Half a croissant, on a plate, with a sign in front of it saying '50c'
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Food Effort Level

A solution to food decisions.
  [vote for,

As a normal person, when I get hungry I go to the kitched, but there is a problem. When I get to the kitchen it always takes me a minute to decide what I want to eat because first I have to narrow it down to the things I feel like eating at the time. Next, I have to decide which food to get because I dont know if i want to go through all the effort of putting something in the oven or if I want to just grab some chips and go to town on them. Therefore I have came up with an idea than all foods should have an effort level 1-5. 1 being the easiest and 5 being the hardest. Something like snak cakes or chips would be a 1. Something to the effect of hamburger helper would be a 3, and anything that you have to make from scratch and bake, like a cake or muffins should be a 5.
Wooster, Jun 24 2005


       I'm not giving the ^#%#$ chips a "1" until the flippin' bag is open!   

       Otherwise, I'm bunning this. It's yet another quantification of food, and I'm all for that.
elhigh, Jun 24 2005

       I have the same issues with pistachios.
zen_tom, Jun 24 2005

       I think you want to retain a linear scale, but you'll need to span a range larger than 1-5. For example, chocolate and crisps are a 1, microwave food is a 2, but drive-thru food is a 4-8, depending if you're already in your car. Ordering a pizza is often a 7, since humans and waiting is involved. Opening a can and heating is an 8, and cooking ranges from a 6 for hot dogs, to a 12 for stir-fry, and a 25 for anything with soaking.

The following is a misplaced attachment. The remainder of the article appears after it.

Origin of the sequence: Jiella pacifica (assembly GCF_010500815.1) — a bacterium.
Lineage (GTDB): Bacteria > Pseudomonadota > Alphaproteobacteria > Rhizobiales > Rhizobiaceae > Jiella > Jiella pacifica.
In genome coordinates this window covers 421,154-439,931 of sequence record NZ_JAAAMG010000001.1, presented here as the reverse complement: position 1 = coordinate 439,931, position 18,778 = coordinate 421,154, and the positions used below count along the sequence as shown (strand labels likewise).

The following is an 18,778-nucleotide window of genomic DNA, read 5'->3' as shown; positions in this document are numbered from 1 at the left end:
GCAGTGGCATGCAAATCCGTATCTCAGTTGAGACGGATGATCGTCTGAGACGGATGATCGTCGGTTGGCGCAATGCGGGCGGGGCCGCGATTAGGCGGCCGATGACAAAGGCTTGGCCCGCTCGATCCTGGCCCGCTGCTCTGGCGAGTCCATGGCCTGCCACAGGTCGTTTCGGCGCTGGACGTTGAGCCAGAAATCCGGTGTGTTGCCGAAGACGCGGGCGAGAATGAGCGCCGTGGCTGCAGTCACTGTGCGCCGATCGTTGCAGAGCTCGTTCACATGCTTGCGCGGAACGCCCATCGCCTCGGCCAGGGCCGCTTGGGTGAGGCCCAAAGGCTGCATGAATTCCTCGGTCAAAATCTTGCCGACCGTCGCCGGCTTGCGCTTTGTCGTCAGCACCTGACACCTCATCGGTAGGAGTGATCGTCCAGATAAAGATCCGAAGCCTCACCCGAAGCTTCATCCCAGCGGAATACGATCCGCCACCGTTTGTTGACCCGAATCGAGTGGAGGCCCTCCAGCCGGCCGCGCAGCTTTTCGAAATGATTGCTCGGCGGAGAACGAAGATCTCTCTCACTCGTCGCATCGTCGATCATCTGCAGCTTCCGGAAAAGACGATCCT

ninehigh, Jun 29 2005

       Sort and eat has to be 12 or better.
reensure, Jun 29 2005

       Let's take this one step further for dieters and put calories used preparing the meal against calories contained in the meal.
grumpyoldjohn, Jun 30 2005

       I notice that fast food hole-in-the-walls, read burger joints, can't seem to print calories and prices next to each other, either on their signage or on their pamphlets.   

       Nutrient value vs. price would be a slice of life.
mensmaximus, Jun 30 2005

       Kill, slice thinly, and eat should be 100.
reensure, Jun 30 2005

       For this to be truly useful, there should be an accompanying chart of handicapping, to take account of how tired, lazy or buggered on booze and pharmaceuticals the prospective chef may be. This handicapping could be reasonably easily implemented by means of a website Q&A session ("How many pints of Stella have you had?") but it would be handier if there were an adjustable chart (two sheets of laminated card, the front with appropriate holes on it, the rear with food suggestions) that the cook can consult before attempting anything more complex than "eating a readymade tiramisu, right out of the packet while bathed in the light of the fridge door."
calum, Jun 30 2005

       I don't object to such a scale existing, but what benefits would its existence provide? What would its purpose be?
notexactly, Oct 10 2019

       I suppose you could order your cupboards by "Effort"; so if you're in a state of "Food, Now!" you can grab-n-go, but if you want to "dine" you can go to where the more complicated things are kept.
neutrinos_shadow, Oct 10 2019

       It needs to scale with the wealth of a consumer. Most people need to prepare their own food, but the middle class can much more easily buy pre-made food or go to a restaurant, the upper class can hire a cook, wealthy people can per-arrange catered meals with very little effort, and [MaxwellBuchanan] can just take a chauffeured golf cart down to the breakfast nook (the one beside the Michelangelo gallery) and find waiting for him a preposterously elaborate meal.
Voice, Oct 13 2019


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